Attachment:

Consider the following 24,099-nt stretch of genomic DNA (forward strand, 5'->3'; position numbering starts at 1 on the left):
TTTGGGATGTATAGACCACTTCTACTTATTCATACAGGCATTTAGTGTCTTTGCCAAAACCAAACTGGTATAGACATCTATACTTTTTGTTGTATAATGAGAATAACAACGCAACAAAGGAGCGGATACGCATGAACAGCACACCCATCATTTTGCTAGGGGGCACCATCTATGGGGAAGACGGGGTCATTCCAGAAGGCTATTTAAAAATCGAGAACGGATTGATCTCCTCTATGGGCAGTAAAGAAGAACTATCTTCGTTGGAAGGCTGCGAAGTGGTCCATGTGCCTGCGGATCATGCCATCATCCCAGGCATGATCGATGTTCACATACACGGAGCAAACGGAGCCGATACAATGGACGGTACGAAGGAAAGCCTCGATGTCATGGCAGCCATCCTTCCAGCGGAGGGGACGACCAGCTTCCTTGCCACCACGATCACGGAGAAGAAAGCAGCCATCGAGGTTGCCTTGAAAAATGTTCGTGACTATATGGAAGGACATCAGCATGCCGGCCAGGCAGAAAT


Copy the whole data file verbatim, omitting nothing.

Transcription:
Consider the following 24,099-nt stretch of genomic DNA (forward strand, 5'->3'; position numbering starts at 1 on the left):
TTTGGGATGTATAGACCACTTCTACTTATTCATACAGGCATTTAGTGTCTTTGCCAAAACCAAACTGGTATAGACATCTATACTTTTTGTTGTATAATGAGAATAACAACGCAACAAAGGAGCGGATACGCATGAACAGCACACCCATCATTTTGCTAGGGGGCACCATCTATGGGGAAGACGGGGTCATTCCAGAAGGCTATTTAAAAATCGAGAACGGATTGATCTCCTCTATGGGCAGTAAAGAAGAACTATCTTCGTTGGAAGGCTGCGAAGTGGTCCATGTGCCTGCGGATCATGCCATCATCCCAGGCATGATCGATGTTCACATACACGGAGCAAACGGAGCCGATACAATGGACGGTACGAAGGAAAGCCTCGATGTCATGGCAGCCATCCTTCCAGCGGAGGGGACGACCAGCTTCCTTGCCACCACGATCACGGAGAAGAAAGCAGCCATCGAGGTTGCCTTGAAAAATGTTCGTGACTATATGGAAGGACATCAGCATGCCGGCCAGGCAGAAAT